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An Immature Pachyrhinosaurus perotorum (Dinosauria: Ceratopsidae) Nasal Reveals Unexpected Complexity of Craniofacial Ontogeny and Integument in Pachyrhinosaurus.

Fiorillo AR, Tykoski RS - PLoS ONE (2013)

Bottom Line: The combination of morphologies in the new specimen suggests either an additional stage of development should be recognized in the ontogeny of the nasal boss of Pachyrhinosaurus, or that the ontogenetic pathway of nasal boss development in P. perotorum was notably different from that of P. lakustai.Additionally, the presence of a distinct basal sulcus and the lateral palisade texture on the nasal horn of the specimen described here indicate that a thick, cornified horn sheath was present well before the formation of a dorsal cornified pad.A separate rugose patch on the nasal well posterior to the nasal horn is evidence for a cornified integumentary structure, most likely a thick cornified pad, on the posterior part of the nasal separate from the nasal horn prior to the onset of nasal boss formation in P. perotorum.

View Article: PubMed Central - PubMed

Affiliation: Perot Museum of Nature and Science, Dallas, Texas, United States of America.

ABSTRACT
A new specimen attributable to an immature individual of Pachyrhinosaurus perotorum (Dinosauria, Ceratopsidae) from the Kikak-Tegoseak Quarry in northern Alaska preserves a mix of features that provides refinement to the sequence of ontogenetic stages and transformations inferred for the development of the nasal boss in Pachyrhinosaurus. The new specimen consists of an incomplete nasal that includes the posterior part of the nasal horn, the dorsal surface between the horn and the left-side contacts for the prefrontal and frontal, and some of the left side of the rostrum posteroventral to the nasal horn. The combination of morphologies in the new specimen suggests either an additional stage of development should be recognized in the ontogeny of the nasal boss of Pachyrhinosaurus, or that the ontogenetic pathway of nasal boss development in P. perotorum was notably different from that of P. lakustai. Additionally, the presence of a distinct basal sulcus and the lateral palisade texture on the nasal horn of the specimen described here indicate that a thick, cornified horn sheath was present well before the formation of a dorsal cornified pad. A separate rugose patch on the nasal well posterior to the nasal horn is evidence for a cornified integumentary structure, most likely a thick cornified pad, on the posterior part of the nasal separate from the nasal horn prior to the onset of nasal boss formation in P. perotorum.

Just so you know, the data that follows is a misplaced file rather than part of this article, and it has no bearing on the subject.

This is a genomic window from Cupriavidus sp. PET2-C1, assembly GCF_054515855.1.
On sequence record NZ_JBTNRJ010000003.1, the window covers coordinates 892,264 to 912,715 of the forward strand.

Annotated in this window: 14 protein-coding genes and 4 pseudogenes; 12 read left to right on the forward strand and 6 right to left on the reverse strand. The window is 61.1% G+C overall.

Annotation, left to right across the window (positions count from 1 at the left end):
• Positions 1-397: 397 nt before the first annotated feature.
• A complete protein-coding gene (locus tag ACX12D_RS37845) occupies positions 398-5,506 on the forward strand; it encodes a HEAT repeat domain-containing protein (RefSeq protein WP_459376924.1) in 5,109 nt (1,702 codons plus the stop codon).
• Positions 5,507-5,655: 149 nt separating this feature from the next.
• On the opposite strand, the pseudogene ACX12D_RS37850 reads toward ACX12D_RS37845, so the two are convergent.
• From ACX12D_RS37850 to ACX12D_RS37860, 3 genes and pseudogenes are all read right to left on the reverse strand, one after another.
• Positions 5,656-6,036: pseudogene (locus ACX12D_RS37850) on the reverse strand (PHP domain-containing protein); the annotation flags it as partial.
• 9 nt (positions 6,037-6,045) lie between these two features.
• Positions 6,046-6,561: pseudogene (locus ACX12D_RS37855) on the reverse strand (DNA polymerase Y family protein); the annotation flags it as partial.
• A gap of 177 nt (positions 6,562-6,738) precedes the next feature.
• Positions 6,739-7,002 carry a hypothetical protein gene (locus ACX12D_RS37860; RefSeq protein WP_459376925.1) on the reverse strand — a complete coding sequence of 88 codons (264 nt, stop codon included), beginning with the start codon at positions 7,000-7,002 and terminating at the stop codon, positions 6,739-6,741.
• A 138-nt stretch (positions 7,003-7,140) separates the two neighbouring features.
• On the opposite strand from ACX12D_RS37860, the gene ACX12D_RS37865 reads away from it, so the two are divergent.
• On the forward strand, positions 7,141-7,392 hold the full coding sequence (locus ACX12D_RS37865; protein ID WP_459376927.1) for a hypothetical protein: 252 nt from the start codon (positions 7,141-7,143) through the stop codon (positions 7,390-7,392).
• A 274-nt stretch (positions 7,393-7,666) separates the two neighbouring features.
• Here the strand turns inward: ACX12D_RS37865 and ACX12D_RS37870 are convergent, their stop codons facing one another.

No MeSH data available.


Related in: MedlinePlus